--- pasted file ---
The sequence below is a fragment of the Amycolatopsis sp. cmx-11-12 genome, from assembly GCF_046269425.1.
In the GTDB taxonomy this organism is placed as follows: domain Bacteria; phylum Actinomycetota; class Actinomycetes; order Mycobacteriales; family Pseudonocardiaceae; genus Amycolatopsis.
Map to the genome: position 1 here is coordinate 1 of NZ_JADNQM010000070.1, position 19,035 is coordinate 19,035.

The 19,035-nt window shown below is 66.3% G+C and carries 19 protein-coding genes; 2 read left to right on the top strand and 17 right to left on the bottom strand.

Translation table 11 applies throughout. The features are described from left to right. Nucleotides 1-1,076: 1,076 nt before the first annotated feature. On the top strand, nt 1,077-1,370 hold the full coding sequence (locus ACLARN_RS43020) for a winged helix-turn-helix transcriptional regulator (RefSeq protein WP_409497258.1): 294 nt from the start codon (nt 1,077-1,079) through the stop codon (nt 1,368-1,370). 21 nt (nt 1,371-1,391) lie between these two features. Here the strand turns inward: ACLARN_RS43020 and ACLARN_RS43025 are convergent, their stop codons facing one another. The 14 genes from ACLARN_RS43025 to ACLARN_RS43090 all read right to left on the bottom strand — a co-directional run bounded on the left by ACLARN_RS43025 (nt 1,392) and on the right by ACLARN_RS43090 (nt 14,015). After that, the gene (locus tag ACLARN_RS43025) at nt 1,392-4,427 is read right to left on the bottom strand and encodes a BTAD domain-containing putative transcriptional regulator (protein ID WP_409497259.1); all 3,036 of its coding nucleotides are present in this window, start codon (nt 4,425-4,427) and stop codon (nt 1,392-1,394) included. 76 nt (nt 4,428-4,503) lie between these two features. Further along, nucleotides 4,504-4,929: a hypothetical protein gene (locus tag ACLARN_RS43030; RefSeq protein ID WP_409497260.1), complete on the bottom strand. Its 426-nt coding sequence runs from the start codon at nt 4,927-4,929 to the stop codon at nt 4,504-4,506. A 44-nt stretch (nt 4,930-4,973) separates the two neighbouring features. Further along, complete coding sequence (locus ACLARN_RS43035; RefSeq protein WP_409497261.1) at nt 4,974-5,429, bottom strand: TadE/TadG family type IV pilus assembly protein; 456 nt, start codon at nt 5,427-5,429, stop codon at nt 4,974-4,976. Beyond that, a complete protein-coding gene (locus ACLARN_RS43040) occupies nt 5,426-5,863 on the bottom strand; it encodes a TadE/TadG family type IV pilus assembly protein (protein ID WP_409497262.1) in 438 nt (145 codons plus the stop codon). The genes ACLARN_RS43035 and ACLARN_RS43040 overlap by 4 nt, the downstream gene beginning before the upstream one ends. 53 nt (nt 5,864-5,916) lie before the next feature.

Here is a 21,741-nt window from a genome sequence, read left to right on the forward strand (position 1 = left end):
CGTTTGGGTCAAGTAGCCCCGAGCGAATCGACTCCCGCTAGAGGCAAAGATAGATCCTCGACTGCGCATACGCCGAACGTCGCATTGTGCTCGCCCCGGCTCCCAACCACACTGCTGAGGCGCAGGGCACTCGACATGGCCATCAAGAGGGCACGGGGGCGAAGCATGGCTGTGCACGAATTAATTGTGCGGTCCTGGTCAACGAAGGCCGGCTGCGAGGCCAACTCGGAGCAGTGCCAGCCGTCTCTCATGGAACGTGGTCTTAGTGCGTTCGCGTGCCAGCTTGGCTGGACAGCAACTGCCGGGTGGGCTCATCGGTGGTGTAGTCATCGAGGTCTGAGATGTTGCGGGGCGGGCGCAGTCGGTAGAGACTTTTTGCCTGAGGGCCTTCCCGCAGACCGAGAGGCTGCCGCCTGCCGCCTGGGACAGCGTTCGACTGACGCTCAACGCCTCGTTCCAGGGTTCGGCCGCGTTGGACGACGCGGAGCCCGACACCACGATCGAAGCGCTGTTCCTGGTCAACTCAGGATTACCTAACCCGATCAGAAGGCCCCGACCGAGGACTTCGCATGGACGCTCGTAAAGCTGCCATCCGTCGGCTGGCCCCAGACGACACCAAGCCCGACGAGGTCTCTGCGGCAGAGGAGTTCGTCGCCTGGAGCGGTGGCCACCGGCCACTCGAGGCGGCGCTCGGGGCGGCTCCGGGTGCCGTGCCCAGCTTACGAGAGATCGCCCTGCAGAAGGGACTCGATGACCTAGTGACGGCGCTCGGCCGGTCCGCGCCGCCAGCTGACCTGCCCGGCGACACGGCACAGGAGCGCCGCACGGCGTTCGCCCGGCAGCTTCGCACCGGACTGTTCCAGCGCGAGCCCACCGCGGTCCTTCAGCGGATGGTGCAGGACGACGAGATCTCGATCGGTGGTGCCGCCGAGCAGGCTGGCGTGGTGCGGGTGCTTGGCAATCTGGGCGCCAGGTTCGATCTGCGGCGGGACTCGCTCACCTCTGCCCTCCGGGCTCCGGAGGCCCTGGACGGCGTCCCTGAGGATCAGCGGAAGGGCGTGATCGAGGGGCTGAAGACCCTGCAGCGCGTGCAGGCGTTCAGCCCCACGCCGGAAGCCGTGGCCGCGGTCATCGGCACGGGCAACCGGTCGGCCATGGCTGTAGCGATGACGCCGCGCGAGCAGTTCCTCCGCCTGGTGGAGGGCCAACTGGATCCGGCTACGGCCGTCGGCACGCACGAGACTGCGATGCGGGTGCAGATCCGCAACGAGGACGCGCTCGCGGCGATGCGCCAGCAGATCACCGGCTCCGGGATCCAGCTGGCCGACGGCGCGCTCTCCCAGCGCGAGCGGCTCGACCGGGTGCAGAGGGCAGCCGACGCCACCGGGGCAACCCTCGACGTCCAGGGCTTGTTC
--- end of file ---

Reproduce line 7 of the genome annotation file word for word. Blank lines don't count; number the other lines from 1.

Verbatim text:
CGTTTGGGTCAAGTAGCCCCGAGCGAATCGACTCCCGCTAGAGGCAAAGATAGATCCTCGACTGCGCATACGCCGAACGTCGCATTGTGCTCGCCCCGGCTCCCAACCACACTGCTGAGGCGCAGGGCACTCGACATGGCCATCAAGAGGGCACGGGGGCGAAGCATGGCTGTGCACGAATTAATTGTGCGGTCCTGGTCAACGAAGGCCGGCTGCGAGGCCAACTCGGAGCAGTGCCAGCCGTCTCTCATGGAACGTGGTCTTAGTGCGTTCGCGTGCCAGCTTGGCTGGACAGCAACTGCCGGGTGGGCTCATCGGTGGTGTAGTCATCGAGGTCTGAGATGTTGCGGGGCGGGCGCAGTCGGTAGAGACTTTTTGCCTGAGGGCCTTCCCGCAGACCGAGAGGCTGCCGCCTGCCGCCTGGGACAGCGTTCGACTGACGCTCAACGCCTCGTTCCAGGGTTCGGCCGCGTTGGACGACGCGGAGCCCGACACCACGATCGAAGCGCTGTTCCTGGTCAACTCAGGATTACCTAACCCGATCAGAAGGCCCCGACCGAGGACTTCGCATGGACGCTCGTAAAGCTGCCATCCGTCGGCTGGCCCCAGACGACACCAAGCCCGACGAGGTCTCTGCGGCAGAGGAGTTCGTCGCCTGGAGCGGTGGCCACCGGCCACTCGAGGCGGCGCTCGGGGCGGCTCCGGGTGCCGTGCCCAGCTTACGAGAGATCGCCCTGCAGAAGGGACTCGATGACCTAGTGACGGCGCTCGGCCGGTCCGCGCCGCCAGCTGACCTGCCCGGCGACACGGCACAGGAGCGCCGCACGGCGTTCGCCCGGCAGCTTCGCACCGGACTGTTCCAGCGCGAGCCCACCGCGGTCCTTCAGCGGATGGTGCAGGACGACGAGATCTCGATCGGTGGTGCCGCCGAGCAGGCTGGCGTGGTGCGGGTGCTTGGCAATCTGGGCGCCAGGTTCGATCTGCGGCGGGACTCGCTCACCTCTGCCCTCCGGGCTCCGGAGGCCCTGGACGGCGTCCCTGAGGATCAGCGGAAGGGCGTGATCGAGGGGCTGAAGACCCTGCAGCGCGTGCAGGCGTTCAGCCCCACGCCGGAAGCCGTGGCCGCGGTCATCGGCACGGGCAACCGGTCGGCCATGGCTGTAGCGATGACGCCGCGCGAGCAGTTCCTCCGCCTGGTGGAGGGCCAACTGGATCCGGCTACGGCCGTCGGCACGCACGAGACTGCGATGCGGGTGCAGATCCGCAACGAGGACGCGCTCGCGGCGATGCGCCAGCAGATCACCGGCTCCGGGATCCAGCTGGCCGACGGCGCGCTCTCCCAGCGCGAGCGGCTCGACCGGGTGCAGAGGGCAGCCGACGCCACCGGGGCAACCCTCGACGTCCAGGGCTTGTTC